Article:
The president of Complete College America, which has long called for states and institutions to examine policies that are impediments to graduation, says the pandemic has highlighted why such actions make sense. “We’ve been saying, ‘Let’s identify policies you abandoned in the temporary sense and think about how to hold on to [the changes] in the long term,’” says Yolanda Watson Spiva. “Thinking about campuses, I can imagine there being 20- to 50-year-old policies.”
Changes made after a policy audit might, for example, allow staff to be more flexible about the ramifications of holds on student accounts, such as those that impede the ability to register for the next semester or get a transcript. “Everybody has been in fight-or-flight mode,” says Watson Spiva, so colleges haven’t prioritized policy change. But as the country comes back from the pandemic, she has seen more willingness.
She’d like to see more attention placed on remedial noncredit courses, with colleges moving toward co-requisite courses for students entering college who need more basic knowledge of a subject. “How do students maintain momentum while in college? It’s by being in college-track courses,” she says.
As Graham points out, “you can have as much empathy as you like, but if the policies don’t support your empathy, it’s hard.” Ohio State, which is looking at how its systems can work with students in crisis, he adds. “Not that we can’t chew gum and jump rope at the same time, but it’s been an exhausting year, and everyone was operating outside of their element.”
Watson Spiva would also like to see colleges offer more terms, such as during breaks, so that students can catch up on credits. And to manage challenges in offering required courses more frequently so students can take them, she suggests partnering with other colleges. A student might take a virtual class through that institution but earn credit at the home institution.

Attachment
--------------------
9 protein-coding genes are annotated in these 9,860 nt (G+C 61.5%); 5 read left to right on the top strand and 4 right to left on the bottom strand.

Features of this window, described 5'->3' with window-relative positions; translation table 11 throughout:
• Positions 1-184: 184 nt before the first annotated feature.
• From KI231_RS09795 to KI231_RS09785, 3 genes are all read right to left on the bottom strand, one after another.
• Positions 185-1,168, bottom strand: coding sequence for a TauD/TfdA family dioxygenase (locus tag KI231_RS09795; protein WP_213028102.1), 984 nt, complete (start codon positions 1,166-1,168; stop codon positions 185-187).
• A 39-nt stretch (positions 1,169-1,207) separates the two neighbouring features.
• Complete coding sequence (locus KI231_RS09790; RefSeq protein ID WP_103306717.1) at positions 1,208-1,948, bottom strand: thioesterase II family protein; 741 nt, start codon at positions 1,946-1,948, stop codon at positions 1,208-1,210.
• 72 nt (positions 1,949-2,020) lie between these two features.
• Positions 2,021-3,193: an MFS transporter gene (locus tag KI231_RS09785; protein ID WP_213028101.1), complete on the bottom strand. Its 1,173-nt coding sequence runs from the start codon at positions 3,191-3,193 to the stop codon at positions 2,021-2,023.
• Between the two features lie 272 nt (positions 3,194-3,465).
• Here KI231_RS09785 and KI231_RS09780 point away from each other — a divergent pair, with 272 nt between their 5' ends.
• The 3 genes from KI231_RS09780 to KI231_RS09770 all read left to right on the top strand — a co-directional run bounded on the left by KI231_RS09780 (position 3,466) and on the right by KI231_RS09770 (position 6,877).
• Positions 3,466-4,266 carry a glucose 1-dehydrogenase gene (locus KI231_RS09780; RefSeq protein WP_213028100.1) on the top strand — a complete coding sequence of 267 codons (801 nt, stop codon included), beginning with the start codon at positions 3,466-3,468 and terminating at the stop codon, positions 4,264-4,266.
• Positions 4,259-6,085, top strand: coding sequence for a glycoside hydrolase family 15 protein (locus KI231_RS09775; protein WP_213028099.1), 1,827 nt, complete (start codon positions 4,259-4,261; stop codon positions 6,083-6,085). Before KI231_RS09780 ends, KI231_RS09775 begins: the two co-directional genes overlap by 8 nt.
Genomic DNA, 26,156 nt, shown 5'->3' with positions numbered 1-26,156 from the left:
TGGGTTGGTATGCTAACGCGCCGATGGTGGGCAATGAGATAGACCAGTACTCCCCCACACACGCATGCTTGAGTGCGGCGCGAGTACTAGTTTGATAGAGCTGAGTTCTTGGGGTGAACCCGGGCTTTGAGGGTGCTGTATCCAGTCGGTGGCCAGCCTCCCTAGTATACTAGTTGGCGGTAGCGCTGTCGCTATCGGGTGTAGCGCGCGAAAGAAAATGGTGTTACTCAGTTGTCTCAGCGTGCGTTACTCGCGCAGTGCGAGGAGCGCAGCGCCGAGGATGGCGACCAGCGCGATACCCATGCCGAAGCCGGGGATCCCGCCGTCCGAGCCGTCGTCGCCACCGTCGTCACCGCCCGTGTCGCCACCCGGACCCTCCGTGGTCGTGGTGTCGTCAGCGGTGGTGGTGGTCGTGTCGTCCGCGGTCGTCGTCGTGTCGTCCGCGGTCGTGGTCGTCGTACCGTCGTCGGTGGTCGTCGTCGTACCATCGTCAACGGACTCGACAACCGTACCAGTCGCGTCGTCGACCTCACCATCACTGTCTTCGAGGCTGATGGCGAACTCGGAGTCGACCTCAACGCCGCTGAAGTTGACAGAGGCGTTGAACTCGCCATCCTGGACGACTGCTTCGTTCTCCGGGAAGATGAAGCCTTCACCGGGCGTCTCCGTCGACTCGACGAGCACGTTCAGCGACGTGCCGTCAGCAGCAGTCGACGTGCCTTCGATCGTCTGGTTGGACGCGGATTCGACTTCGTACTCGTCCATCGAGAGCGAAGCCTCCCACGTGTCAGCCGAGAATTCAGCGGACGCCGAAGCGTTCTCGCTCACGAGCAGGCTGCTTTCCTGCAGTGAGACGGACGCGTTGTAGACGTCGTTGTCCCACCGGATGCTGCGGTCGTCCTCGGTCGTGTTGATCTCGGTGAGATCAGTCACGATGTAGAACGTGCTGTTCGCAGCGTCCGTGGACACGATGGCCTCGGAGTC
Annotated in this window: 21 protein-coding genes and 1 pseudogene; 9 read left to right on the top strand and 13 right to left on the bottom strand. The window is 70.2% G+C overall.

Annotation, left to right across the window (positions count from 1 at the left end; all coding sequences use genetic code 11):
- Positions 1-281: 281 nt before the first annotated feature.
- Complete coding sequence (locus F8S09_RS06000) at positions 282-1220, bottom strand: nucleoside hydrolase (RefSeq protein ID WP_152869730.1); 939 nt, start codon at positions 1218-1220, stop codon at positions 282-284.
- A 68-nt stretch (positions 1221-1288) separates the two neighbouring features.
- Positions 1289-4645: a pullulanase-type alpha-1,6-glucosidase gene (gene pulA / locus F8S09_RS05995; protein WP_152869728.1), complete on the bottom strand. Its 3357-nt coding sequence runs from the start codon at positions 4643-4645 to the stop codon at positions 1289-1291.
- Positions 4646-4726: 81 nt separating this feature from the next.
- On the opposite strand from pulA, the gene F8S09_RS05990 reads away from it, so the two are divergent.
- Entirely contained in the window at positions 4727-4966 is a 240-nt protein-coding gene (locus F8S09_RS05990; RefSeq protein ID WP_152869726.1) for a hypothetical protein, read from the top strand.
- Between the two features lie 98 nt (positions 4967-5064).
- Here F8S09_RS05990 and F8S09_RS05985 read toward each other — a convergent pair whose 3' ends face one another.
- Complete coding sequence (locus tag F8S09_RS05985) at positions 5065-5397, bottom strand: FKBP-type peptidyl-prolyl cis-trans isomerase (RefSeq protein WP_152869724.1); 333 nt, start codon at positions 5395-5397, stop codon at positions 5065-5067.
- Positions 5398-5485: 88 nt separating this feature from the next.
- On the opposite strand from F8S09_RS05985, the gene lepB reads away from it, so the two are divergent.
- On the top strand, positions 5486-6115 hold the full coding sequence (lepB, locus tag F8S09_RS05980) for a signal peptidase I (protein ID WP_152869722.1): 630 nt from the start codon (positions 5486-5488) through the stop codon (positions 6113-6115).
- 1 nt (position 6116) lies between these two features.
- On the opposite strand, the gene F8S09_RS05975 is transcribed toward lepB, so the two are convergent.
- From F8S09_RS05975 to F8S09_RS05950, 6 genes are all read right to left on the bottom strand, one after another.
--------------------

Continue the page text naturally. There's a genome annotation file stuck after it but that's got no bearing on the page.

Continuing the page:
2. Anticipate new and more intense student needs.
Students’ primary concerns for fall are centered around motivation and concentration, with mental health concerns also significant. Nearly one-quarter of students have lingering concerns about COVID-19.
“I think motivation is a bigger issue than we have faced in the past, and we’re becoming more aware of how important that motivation and engagement is,” says Barbara Means, executive director of the nonprofit education-focused organization Digital Promise. She anticipates motivational issues lessening in the fall for most students but not disappearing, especially if the teaching is not engaging or the content is difficult.
“I think there’s an assumption that students will feel normal and more satisfied once they go back to in-person classes, but it’s not something we should assume,” says Conley, of NACS.
On the mental health front, Watson Spiva points out that even students doing well academically may be suffering from severe loneliness. Research after the 1918 pandemic found lingering mental health effects from that health crisis, she adds.
In addition, students who used to be able to get by with part-time or no paid employment could be working full-time jobs now. Students who may have had health care, or daycare for a dependent, before may not have it now, says Watson Spiva. “Circumstances have changed — 2019 student data can’t be utilized now. Who are the students we’re serving and what challenges are they bringing to the table? Students are going to come back changed.”